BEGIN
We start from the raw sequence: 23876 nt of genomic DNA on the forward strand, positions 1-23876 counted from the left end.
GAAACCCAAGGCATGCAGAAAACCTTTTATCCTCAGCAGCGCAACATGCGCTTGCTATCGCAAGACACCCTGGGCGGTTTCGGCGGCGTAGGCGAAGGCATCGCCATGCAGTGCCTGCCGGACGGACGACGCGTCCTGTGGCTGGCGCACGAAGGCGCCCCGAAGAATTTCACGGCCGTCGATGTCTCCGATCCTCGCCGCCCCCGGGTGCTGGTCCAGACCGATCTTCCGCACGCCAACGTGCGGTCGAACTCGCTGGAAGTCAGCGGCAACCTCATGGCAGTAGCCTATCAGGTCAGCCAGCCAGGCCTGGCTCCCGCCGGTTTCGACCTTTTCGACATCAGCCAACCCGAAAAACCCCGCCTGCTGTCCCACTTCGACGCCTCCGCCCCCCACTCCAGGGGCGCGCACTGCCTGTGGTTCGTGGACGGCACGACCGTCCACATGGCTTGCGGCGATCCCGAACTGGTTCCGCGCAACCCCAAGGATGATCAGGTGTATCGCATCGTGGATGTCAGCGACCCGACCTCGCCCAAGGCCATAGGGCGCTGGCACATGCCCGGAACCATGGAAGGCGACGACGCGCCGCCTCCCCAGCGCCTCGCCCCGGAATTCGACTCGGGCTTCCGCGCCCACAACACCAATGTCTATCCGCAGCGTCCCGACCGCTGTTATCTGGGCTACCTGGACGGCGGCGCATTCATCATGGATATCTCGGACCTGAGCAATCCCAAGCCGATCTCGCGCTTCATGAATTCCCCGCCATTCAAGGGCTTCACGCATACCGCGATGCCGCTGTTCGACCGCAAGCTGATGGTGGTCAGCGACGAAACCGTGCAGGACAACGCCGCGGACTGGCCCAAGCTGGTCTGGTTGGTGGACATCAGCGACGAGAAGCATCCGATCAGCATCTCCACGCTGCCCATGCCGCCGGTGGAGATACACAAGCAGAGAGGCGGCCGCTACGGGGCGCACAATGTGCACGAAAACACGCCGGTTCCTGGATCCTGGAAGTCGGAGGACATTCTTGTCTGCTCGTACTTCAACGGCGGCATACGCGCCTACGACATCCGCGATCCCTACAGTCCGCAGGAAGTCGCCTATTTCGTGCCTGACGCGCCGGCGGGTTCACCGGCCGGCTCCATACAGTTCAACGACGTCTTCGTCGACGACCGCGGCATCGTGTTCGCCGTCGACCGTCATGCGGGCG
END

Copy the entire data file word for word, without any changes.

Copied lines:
We start from the raw sequence: 23876 nt of genomic DNA on the forward strand, positions 1-23876 counted from the left end.
GAAACCCAAGGCATGCAGAAAACCTTTTATCCTCAGCAGCGCAACATGCGCTTGCTATCGCAAGACACCCTGGGCGGTTTCGGCGGCGTAGGCGAAGGCATCGCCATGCAGTGCCTGCCGGACGGACGACGCGTCCTGTGGCTGGCGCACGAAGGCGCCCCGAAGAATTTCACGGCCGTCGATGTCTCCGATCCTCGCCGCCCCCGGGTGCTGGTCCAGACCGATCTTCCGCACGCCAACGTGCGGTCGAACTCGCTGGAAGTCAGCGGCAACCTCATGGCAGTAGCCTATCAGGTCAGCCAGCCAGGCCTGGCTCCCGCCGGTTTCGACCTTTTCGACATCAGCCAACCCGAAAAACCCCGCCTGCTGTCCCACTTCGACGCCTCCGCCCCCCACTCCAGGGGCGCGCACTGCCTGTGGTTCGTGGACGGCACGACCGTCCACATGGCTTGCGGCGATCCCGAACTGGTTCCGCGCAACCCCAAGGATGATCAGGTGTATCGCATCGTGGATGTCAGCGACCCGACCTCGCCCAAGGCCATAGGGCGCTGGCACATGCCCGGAACCATGGAAGGCGACGACGCGCCGCCTCCCCAGCGCCTCGCCCCGGAATTCGACTCGGGCTTCCGCGCCCACAACACCAATGTCTATCCGCAGCGTCCCGACCGCTGTTATCTGGGCTACCTGGACGGCGGCGCATTCATCATGGATATCTCGGACCTGAGCAATCCCAAGCCGATCTCGCGCTTCATGAATTCCCCGCCATTCAAGGGCTTCACGCATACCGCGATGCCGCTGTTCGACCGCAAGCTGATGGTGGTCAGCGACGAAACCGTGCAGGACAACGCCGCGGACTGGCCCAAGCTGGTCTGGTTGGTGGACATCAGCGACGAGAAGCATCCGATCAGCATCTCCACGCTGCCCATGCCGCCGGTGGAGATACACAAGCAGAGAGGCGGCCGCTACGGGGCGCACAATGTGCACGAAAACACGCCGGTTCCTGGATCCTGGAAGTCGGAGGACATTCTTGTCTGCTCGTACTTCAACGGCGGCATACGCGCCTACGACATCCGCGATCCCTACAGTCCGCAGGAAGTCGCCTATTTCGTGCCTGACGCGCCGGCGGGTTCACCGGCCGGCTCCATACAGTTCAACGACGTCTTCGTCGACGACCGCGGCATCGTGTTCGCCGTCGACCGTCATGCGGGCG